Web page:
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Ming-Chang Tsai and Scott G. Thomas

Purpose:

To validate the 3-minute all-out exercise test (3MT) protocol against the traditional critical-speed (CS) model (CSM) in front-crawl swimming.

Methods:

Ten healthy swimmers or triathletes (mean ± SD age 35.2 ± 10.5 y, height 176.5 ± 5.4 cm, body mass 69.6 ± 8.2 kg) completed 5 tests (3MT, 100m, 200m, 400m, 800m) over 2 wk on separate days. Traditional CS and anaerobic distance capacity (D′) were determined for each of the 3 traditional CSMs (linear distance-time, LIN; linear speed/time, INV; nonlinear time-speed, NLIN) from the 4 set-distance time trials. For the 3MT, CS was determined as the mean speed during the final 30 s of the test and D′ was estimated as the power-time integral above the CS.

Results:

Our results indicated no significant difference between the CS estimates determined from the traditional CSM and 3MT except for the INV model (P = .0311). Correlations between traditional CSMs and 3MT were high (r = .95, P < .01) However, D′ differed and post hoc analysis indicated that D′ estimated from 3MT was significantly lower than LIN (P = .0052) and NLIN (P < .0001). Correlations were weak (r < .55, P > .1). In addition, Bland-Altman plots between the traditional CSMs and 3MT CS estimates showed scattered points above and below the zero line, suggesting there is no consistent bias of one approach versus the other.

Conclusions:

The 3MT is a valid protocol for swimming to estimate CS. The demonstrated concurrent validity of the 3MT may allow more widespread use of CSMs to evaluate participants and responses to training.

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Abbey C. Thomas, Scott G. McLean and Riann M. Palmieri-Smith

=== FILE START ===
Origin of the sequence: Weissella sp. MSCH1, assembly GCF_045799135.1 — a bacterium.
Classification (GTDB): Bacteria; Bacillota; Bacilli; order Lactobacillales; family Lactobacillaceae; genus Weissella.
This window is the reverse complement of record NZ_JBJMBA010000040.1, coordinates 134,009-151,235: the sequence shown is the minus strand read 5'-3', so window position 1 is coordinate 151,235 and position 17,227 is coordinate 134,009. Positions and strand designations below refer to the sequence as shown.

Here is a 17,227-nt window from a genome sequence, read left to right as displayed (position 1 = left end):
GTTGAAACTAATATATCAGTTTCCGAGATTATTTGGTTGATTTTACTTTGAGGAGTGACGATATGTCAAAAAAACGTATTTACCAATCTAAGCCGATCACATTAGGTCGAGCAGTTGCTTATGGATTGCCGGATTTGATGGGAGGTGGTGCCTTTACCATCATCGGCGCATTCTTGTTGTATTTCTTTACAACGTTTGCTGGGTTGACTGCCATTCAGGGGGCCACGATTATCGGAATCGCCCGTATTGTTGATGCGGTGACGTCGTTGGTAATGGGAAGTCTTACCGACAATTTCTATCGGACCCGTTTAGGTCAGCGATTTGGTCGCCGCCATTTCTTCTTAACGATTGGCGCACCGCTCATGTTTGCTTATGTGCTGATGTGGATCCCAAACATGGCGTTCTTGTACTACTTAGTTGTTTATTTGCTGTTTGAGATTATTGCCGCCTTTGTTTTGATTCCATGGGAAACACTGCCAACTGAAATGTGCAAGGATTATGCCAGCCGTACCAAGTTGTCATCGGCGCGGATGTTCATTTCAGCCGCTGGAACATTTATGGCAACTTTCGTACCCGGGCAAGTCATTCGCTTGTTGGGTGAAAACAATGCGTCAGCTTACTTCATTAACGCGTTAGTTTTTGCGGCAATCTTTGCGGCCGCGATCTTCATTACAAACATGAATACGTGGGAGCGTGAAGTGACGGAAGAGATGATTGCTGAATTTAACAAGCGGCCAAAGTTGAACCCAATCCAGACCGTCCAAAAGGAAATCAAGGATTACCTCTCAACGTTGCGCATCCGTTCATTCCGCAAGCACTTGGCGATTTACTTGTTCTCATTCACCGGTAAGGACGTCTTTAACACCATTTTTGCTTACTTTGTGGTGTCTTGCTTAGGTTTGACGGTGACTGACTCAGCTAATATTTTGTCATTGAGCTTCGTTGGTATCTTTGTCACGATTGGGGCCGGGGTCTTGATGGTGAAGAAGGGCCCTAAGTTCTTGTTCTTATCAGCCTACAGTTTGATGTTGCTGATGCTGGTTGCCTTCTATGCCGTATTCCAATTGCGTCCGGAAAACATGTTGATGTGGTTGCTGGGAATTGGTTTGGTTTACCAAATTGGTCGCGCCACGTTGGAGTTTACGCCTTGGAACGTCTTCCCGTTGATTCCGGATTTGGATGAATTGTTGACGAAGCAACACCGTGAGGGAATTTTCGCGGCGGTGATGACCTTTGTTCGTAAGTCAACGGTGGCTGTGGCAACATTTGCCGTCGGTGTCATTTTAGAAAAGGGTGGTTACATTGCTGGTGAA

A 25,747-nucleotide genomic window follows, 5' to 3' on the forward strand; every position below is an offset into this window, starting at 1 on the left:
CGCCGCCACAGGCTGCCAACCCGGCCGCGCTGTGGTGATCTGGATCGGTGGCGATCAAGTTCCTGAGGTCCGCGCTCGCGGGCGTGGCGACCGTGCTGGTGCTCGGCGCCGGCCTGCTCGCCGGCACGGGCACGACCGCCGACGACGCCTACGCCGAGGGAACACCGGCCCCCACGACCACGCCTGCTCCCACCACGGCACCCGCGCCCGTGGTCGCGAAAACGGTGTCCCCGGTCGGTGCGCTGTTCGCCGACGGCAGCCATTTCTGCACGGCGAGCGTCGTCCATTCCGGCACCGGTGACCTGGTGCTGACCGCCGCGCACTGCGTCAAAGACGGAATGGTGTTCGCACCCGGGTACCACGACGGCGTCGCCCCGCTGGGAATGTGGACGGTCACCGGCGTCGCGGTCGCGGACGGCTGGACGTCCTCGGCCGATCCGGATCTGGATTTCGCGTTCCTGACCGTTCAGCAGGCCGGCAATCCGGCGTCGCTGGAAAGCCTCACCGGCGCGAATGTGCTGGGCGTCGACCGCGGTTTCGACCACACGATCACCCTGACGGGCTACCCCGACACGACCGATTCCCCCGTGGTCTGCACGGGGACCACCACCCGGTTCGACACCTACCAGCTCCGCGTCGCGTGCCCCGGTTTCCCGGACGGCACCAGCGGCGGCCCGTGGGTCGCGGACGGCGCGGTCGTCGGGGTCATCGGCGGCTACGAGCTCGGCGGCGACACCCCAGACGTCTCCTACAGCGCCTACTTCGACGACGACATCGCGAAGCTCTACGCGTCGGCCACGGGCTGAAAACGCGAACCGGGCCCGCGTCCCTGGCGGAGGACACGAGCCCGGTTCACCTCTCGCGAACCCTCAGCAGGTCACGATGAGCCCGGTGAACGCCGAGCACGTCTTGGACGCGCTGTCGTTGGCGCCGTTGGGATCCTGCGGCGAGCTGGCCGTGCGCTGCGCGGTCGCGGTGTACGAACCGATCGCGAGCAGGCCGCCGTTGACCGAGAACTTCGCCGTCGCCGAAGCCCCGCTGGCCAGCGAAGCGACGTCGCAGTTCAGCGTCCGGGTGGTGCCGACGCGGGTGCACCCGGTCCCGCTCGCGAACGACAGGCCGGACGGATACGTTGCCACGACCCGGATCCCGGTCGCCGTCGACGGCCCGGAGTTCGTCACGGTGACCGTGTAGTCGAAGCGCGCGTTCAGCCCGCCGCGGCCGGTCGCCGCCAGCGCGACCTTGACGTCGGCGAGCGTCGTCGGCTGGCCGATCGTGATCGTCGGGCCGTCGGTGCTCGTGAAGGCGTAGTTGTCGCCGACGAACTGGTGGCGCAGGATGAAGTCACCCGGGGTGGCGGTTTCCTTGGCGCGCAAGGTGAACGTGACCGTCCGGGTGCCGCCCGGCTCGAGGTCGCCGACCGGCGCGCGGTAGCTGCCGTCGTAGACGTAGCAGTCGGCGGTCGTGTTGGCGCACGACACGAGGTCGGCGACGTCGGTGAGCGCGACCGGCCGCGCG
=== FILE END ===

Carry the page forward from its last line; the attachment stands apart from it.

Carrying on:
Neuromuscular fatigue exacerbates abnormal landing strategies, which may increase noncontact anterior cruciate ligament (ACL) injury risk. The synergistic actions of quadriceps and hamstrings (QH) muscles are central to an upright landing posture, though the precise effect of simultaneous fatigue of these muscles on landing and ACL injury risk is unclear. Elucidating neuromechanical responses to QH fatigue thus appears important in developing more targeted fatigue-resistance intervention strategies. The current study thus aimed to examine the effects of QH fatigue on lower extremity neuromechanics during dynamic activity. Twenty-five healthy male and female volunteers performed three single-leg forward hops onto a force platform before and after QH fatigue. Fatigue was induced through sets of alternating QH concentric contractions, on an isokinetic dynamometer, until the first five repetitions of a set were performed at least 50% below QH peak torque. Three-dimensional hip and knee kinematics and normalized (body mass × height) kinetic variables were quantified for pre- and postfatigue landings and subsequently analyzed by way of repeated- measures mixed-model ANOVAs. QH fatigue produced significant increases in initial contact (IC) hip internal rotation and knee extension and external rotation angles (p < .05), with the increases in knee extension and external rotation being maintained at the time of peak vertical ground reaction force (vGRF) (p < .05). Larger knee extension and smaller knee fexion and external rotation moments were also evident at peak vGRF following fatigue (p < .05). Females landed with greater hip fexion and less abduction than males at both IC and peak vGRF as well as greater knee fexion at peak vGRF (p < .05). The peak vGRF was larger for females than males (p < .05). No sex × fatigue effects were found (p > .05). Fatigue of the QH muscles altered hip and knee neuromechanics, which may increase the risk of ACL injury. Prevention programs should incorporate methods aimed at countering QH fatigue.